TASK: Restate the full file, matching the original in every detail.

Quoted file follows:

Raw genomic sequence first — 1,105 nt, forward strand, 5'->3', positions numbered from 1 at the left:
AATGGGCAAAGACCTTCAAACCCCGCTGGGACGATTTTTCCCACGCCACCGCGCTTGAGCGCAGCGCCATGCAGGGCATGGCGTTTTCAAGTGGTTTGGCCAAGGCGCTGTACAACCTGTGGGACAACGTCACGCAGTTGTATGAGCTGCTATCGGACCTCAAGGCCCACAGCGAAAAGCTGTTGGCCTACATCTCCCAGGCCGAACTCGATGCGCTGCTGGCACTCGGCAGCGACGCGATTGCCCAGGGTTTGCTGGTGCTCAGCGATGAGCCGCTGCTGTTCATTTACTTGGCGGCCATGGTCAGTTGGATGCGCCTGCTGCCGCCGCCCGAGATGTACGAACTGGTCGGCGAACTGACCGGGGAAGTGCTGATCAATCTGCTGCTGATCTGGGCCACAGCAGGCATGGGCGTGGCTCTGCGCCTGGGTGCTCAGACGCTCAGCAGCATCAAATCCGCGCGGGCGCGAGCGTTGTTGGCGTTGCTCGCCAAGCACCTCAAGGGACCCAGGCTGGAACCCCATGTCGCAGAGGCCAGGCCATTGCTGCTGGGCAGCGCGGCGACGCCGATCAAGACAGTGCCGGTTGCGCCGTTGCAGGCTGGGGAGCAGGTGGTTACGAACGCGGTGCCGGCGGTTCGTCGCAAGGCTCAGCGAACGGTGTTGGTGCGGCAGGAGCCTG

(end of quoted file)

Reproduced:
Raw genomic sequence first — 1,105 nt, forward strand, 5'->3', positions numbered from 1 at the left:
AATGGGCAAAGACCTTCAAACCCCGCTGGGACGATTTTTCCCACGCCACCGCGCTTGAGCGCAGCGCCATGCAGGGCATGGCGTTTTCAAGTGGTTTGGCCAAGGCGCTGTACAACCTGTGGGACAACGTCACGCAGTTGTATGAGCTGCTATCGGACCTCAAGGCCCACAGCGAAAAGCTGTTGGCCTACATCTCCCAGGCCGAACTCGATGCGCTGCTGGCACTCGGCAGCGACGCGATTGCCCAGGGTTTGCTGGTGCTCAGCGATGAGCCGCTGCTGTTCATTTACTTGGCGGCCATGGTCAGTTGGATGCGCCTGCTGCCGCCGCCCGAGATGTACGAACTGGTCGGCGAACTGACCGGGGAAGTGCTGATCAATCTGCTGCTGATCTGGGCCACAGCAGGCATGGGCGTGGCTCTGCGCCTGGGTGCTCAGACGCTCAGCAGCATCAAATCCGCGCGGGCGCGAGCGTTGTTGGCGTTGCTCGCCAAGCACCTCAAGGGACCCAGGCTGGAACCCCATGTCGCAGAGGCCAGGCCATTGCTGCTGGGCAGCGCGGCGACGCCGATCAAGACAGTGCCGGTTGCGCCGTTGCAGGCTGGGGAGCAGGTGGTTACGAACGCGGTGCCGGCGGTTCGTCGCAAGGCTCAGCGAACGGTGTTGGTGCGGCAGGAGCCTG